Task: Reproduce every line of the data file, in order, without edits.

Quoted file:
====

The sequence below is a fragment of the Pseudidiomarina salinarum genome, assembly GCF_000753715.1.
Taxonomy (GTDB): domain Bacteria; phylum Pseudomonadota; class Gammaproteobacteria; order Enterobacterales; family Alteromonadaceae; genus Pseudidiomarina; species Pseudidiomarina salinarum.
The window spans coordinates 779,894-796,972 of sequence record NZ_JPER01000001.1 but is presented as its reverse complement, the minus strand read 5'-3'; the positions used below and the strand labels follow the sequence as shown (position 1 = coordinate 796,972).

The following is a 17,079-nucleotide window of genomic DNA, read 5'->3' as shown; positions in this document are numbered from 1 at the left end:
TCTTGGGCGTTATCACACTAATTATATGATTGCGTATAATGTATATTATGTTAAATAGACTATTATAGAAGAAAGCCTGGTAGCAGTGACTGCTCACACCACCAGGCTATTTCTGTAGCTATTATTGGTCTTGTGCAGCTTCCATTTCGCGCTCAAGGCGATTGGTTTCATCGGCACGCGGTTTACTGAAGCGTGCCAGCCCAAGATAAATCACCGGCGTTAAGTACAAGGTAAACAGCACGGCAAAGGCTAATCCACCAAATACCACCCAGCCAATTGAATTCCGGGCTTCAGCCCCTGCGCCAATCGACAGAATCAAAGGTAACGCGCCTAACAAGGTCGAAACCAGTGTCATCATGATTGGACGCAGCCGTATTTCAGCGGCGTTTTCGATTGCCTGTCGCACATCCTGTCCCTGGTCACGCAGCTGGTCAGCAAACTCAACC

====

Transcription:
The sequence below is a fragment of the Pseudidiomarina salinarum genome, assembly GCF_000753715.1.
Taxonomy (GTDB): domain Bacteria; phylum Pseudomonadota; class Gammaproteobacteria; order Enterobacterales; family Alteromonadaceae; genus Pseudidiomarina; species Pseudidiomarina salinarum.
The window spans coordinates 779,894-796,972 of sequence record NZ_JPER01000001.1 but is presented as its reverse complement, the minus strand read 5'-3'; the positions used below and the strand labels follow the sequence as shown (position 1 = coordinate 796,972).

The following is a 17,079-nucleotide window of genomic DNA, read 5'->3' as shown; positions in this document are numbered from 1 at the left end:
TCTTGGGCGTTATCACACTAATTATATGATTGCGTATAATGTATATTATGTTAAATAGACTATTATAGAAGAAAGCCTGGTAGCAGTGACTGCTCACACCACCAGGCTATTTCTGTAGCTATTATTGGTCTTGTGCAGCTTCCATTTCGCGCTCAAGGCGATTGGTTTCATCGGCACGCGGTTTACTGAAGCGTGCCAGCCCAAGATAAATCACCGGCGTTAAGTACAAGGTAAACAGCACGGCAAAGGCTAATCCACCAAATACCACCCAGCCAATTGAATTCCGGGCTTCAGCCCCTGCGCCAATCGACAGAATCAAAGGTAACGCGCCTAACAAGGTCGAAACCAGTGTCATCATGATTGGACGCAGCCGTATTTCAGCGGCGTTTTCGATTGCCTGTCGCACATCCTGTCCCTGGTCACGCAGCTGGTCAGCAAACTCAACC